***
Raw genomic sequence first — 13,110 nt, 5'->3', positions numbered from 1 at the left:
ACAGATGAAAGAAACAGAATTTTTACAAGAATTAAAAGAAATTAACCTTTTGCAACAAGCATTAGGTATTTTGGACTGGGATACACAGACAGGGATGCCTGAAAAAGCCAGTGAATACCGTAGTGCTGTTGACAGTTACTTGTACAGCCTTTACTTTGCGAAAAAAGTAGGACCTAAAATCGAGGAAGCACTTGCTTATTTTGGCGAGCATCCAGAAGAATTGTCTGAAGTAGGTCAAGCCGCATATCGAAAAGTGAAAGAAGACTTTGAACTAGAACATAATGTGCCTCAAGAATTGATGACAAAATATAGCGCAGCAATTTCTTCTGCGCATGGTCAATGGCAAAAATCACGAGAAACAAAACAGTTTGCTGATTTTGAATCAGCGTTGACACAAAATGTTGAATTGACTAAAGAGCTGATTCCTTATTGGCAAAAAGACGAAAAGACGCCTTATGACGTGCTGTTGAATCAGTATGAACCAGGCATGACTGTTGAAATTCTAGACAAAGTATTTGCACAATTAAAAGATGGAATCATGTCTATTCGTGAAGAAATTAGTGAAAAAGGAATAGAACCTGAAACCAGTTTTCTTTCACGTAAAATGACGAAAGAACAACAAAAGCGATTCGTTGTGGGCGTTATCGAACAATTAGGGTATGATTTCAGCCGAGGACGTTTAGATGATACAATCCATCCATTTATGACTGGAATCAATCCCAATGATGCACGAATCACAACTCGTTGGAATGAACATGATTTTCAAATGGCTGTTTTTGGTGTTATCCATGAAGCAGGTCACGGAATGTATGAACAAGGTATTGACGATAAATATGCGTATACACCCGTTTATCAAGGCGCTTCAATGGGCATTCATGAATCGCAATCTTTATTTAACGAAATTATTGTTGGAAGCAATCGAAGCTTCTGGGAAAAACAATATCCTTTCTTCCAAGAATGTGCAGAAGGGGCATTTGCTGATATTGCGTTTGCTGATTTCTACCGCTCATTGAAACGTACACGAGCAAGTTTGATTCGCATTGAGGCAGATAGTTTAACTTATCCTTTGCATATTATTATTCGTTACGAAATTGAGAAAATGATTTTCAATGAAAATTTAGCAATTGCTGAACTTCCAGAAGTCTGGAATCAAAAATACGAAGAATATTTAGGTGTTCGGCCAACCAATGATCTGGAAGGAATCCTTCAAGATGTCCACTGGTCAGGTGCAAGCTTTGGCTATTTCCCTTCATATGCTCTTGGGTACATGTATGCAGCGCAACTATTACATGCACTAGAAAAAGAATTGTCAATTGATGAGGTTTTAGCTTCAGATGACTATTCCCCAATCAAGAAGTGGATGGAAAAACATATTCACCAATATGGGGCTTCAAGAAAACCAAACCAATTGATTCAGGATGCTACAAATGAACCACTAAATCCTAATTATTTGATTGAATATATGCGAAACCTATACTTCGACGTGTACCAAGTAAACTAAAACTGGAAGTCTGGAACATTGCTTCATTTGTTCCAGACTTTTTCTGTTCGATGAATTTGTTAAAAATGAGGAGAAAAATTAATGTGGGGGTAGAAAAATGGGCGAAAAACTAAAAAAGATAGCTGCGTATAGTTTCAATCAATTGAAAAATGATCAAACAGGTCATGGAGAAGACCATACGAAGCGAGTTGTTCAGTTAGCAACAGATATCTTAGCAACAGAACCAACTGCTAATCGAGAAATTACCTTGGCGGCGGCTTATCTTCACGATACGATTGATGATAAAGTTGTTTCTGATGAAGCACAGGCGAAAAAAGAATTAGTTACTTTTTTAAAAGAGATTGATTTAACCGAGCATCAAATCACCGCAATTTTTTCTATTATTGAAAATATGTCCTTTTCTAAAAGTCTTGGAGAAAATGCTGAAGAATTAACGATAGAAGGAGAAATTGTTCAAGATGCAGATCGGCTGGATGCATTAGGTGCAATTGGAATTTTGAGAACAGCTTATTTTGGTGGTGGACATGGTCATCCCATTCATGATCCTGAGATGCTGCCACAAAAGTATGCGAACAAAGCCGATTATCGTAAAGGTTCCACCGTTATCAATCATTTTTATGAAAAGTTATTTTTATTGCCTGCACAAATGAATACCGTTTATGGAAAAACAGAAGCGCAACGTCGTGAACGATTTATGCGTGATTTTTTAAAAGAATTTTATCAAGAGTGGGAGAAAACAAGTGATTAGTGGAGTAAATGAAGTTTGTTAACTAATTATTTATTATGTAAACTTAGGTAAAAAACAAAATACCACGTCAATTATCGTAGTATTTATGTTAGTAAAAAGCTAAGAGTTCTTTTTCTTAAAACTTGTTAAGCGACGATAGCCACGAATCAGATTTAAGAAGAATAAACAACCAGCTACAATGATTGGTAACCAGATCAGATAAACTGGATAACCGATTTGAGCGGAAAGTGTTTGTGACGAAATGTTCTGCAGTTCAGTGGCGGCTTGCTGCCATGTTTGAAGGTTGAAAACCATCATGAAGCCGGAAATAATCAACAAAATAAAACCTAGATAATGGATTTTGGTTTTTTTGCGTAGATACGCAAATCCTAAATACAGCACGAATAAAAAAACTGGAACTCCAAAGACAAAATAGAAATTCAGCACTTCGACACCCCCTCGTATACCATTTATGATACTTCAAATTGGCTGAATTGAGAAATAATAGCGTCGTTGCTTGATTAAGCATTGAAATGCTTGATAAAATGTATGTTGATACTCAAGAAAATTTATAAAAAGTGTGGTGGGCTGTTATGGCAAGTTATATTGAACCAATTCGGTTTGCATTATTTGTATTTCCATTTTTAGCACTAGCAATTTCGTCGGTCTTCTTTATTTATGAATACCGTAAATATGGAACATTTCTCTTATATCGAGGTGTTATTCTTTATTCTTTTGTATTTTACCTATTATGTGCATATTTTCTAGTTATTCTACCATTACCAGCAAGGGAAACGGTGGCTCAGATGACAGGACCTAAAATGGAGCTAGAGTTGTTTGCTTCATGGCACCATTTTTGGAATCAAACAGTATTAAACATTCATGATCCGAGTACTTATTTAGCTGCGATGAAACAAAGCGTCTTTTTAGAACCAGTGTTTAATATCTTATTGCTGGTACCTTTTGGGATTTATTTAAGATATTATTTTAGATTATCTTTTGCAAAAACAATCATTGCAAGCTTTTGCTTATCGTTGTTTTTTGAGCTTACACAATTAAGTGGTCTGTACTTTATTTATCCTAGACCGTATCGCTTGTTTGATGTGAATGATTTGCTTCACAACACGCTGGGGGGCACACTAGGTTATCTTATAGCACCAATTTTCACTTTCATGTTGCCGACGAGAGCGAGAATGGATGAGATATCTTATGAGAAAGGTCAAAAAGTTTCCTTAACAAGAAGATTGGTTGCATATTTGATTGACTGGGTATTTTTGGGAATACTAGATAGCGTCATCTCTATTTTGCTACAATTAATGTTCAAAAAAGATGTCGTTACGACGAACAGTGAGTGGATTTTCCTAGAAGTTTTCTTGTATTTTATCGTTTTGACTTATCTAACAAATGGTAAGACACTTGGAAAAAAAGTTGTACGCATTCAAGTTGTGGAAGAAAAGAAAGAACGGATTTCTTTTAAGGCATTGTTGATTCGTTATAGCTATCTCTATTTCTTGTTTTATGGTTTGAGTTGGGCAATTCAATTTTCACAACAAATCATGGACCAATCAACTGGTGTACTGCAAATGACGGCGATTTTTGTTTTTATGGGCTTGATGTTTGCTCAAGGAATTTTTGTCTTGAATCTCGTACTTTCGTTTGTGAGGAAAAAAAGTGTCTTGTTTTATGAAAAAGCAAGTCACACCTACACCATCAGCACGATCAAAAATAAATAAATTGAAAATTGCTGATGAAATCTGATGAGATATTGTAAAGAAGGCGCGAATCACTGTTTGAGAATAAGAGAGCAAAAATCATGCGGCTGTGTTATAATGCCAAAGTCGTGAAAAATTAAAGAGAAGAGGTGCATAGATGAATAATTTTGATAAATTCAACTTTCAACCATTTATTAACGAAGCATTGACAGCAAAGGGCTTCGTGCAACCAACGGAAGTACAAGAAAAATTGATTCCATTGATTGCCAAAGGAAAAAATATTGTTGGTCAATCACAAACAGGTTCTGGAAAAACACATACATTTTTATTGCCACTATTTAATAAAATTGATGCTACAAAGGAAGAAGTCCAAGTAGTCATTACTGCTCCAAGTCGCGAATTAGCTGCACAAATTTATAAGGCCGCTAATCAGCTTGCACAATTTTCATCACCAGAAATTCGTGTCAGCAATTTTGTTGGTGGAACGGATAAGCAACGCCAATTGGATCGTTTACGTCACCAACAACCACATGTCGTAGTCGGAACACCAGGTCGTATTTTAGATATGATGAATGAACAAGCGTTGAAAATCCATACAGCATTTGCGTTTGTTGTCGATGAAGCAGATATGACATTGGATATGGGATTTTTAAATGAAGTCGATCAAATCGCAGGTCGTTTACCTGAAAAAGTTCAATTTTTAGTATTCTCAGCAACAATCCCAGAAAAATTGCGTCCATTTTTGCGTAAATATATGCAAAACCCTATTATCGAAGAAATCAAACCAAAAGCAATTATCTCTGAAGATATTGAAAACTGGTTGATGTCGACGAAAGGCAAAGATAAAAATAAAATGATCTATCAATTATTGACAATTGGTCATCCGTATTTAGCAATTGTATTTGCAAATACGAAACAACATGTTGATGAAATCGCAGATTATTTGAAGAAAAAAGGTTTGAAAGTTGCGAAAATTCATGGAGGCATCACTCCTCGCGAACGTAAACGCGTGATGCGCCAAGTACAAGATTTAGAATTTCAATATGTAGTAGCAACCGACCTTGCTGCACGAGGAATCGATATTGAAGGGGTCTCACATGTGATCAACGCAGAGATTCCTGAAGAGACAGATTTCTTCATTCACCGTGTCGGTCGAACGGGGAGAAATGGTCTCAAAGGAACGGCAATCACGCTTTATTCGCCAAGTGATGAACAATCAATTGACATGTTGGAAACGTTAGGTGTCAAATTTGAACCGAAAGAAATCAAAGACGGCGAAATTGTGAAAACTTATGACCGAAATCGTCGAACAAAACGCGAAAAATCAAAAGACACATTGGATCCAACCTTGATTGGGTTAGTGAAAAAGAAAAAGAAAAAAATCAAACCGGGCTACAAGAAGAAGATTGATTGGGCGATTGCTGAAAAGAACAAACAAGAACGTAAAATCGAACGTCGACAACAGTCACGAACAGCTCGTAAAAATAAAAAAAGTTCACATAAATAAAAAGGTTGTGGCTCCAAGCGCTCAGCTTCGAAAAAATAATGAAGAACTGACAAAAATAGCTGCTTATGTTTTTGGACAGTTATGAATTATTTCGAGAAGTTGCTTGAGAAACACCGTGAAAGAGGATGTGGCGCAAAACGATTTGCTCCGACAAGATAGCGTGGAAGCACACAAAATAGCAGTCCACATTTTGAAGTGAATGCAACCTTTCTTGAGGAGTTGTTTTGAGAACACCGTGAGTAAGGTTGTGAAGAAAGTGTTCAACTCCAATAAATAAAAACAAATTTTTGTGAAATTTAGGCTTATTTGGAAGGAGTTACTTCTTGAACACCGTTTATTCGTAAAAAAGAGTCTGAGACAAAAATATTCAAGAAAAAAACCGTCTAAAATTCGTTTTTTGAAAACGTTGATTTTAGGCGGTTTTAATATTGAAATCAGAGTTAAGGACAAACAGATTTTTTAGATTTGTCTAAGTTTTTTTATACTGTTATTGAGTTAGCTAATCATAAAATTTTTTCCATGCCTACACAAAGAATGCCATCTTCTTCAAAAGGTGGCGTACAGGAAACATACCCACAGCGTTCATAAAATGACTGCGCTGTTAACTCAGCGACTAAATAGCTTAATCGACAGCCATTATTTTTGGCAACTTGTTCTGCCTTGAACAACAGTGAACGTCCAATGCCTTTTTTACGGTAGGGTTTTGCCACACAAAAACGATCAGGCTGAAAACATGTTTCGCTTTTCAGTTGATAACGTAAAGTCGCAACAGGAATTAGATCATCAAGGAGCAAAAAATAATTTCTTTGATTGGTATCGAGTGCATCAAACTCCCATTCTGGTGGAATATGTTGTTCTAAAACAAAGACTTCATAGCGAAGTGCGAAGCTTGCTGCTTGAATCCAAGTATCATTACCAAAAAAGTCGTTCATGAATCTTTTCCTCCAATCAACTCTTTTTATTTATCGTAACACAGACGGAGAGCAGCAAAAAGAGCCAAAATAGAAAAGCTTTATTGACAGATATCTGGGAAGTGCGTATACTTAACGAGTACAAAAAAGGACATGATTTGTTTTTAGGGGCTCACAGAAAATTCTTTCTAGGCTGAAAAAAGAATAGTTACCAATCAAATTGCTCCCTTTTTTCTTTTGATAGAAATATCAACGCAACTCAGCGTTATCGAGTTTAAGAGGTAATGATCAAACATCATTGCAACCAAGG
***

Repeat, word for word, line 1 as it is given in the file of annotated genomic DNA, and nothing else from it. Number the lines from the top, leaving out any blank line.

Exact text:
Raw genomic sequence first — 13,110 nt, 5'->3', positions numbered from 1 at the left: